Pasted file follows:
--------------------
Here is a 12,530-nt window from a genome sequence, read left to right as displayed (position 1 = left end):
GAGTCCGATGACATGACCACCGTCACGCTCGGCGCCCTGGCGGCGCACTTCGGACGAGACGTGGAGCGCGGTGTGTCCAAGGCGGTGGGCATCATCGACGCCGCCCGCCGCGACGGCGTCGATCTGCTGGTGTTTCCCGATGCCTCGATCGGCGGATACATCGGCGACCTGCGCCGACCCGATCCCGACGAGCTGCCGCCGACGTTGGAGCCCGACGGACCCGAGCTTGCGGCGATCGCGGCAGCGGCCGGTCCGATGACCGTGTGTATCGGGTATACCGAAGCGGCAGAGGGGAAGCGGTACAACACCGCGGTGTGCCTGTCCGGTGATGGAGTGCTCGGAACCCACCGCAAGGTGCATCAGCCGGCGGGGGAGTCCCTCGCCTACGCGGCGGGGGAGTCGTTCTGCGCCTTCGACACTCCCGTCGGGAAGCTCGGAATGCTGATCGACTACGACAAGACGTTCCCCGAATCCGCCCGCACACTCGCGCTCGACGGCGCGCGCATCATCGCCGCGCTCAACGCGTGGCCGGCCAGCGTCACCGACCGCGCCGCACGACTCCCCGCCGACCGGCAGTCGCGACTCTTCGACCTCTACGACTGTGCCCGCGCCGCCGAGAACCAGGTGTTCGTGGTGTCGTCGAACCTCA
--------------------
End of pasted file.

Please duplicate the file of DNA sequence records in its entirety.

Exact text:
Here is a 12,530-nt window from a genome sequence, read left to right as displayed (position 1 = left end):
GAGTCCGATGACATGACCACCGTCACGCTCGGCGCCCTGGCGGCGCACTTCGGACGAGACGTGGAGCGCGGTGTGTCCAAGGCGGTGGGCATCATCGACGCCGCCCGCCGCGACGGCGTCGATCTGCTGGTGTTTCCCGATGCCTCGATCGGCGGATACATCGGCGACCTGCGCCGACCCGATCCCGACGAGCTGCCGCCGACGTTGGAGCCCGACGGACCCGAGCTTGCGGCGATCGCGGCAGCGGCCGGTCCGATGACCGTGTGTATCGGGTATACCGAAGCGGCAGAGGGGAAGCGGTACAACACCGCGGTGTGCCTGTCCGGTGATGGAGTGCTCGGAACCCACCGCAAGGTGCATCAGCCGGCGGGGGAGTCCCTCGCCTACGCGGCGGGGGAGTCGTTCTGCGCCTTCGACACTCCCGTCGGGAAGCTCGGAATGCTGATCGACTACGACAAGACGTTCCCCGAATCCGCCCGCACACTCGCGCTCGACGGCGCGCGCATCATCGCCGCGCTCAACGCGTGGCCGGCCAGCGTCACCGACCGCGCCGCACGACTCCCCGCCGACCGGCAGTCGCGACTCTTCGACCTCTACGACTGTGCCCGCGCCGCCGAGAACCAGGTGTTCGTGGTGTCGTCGAACCTCA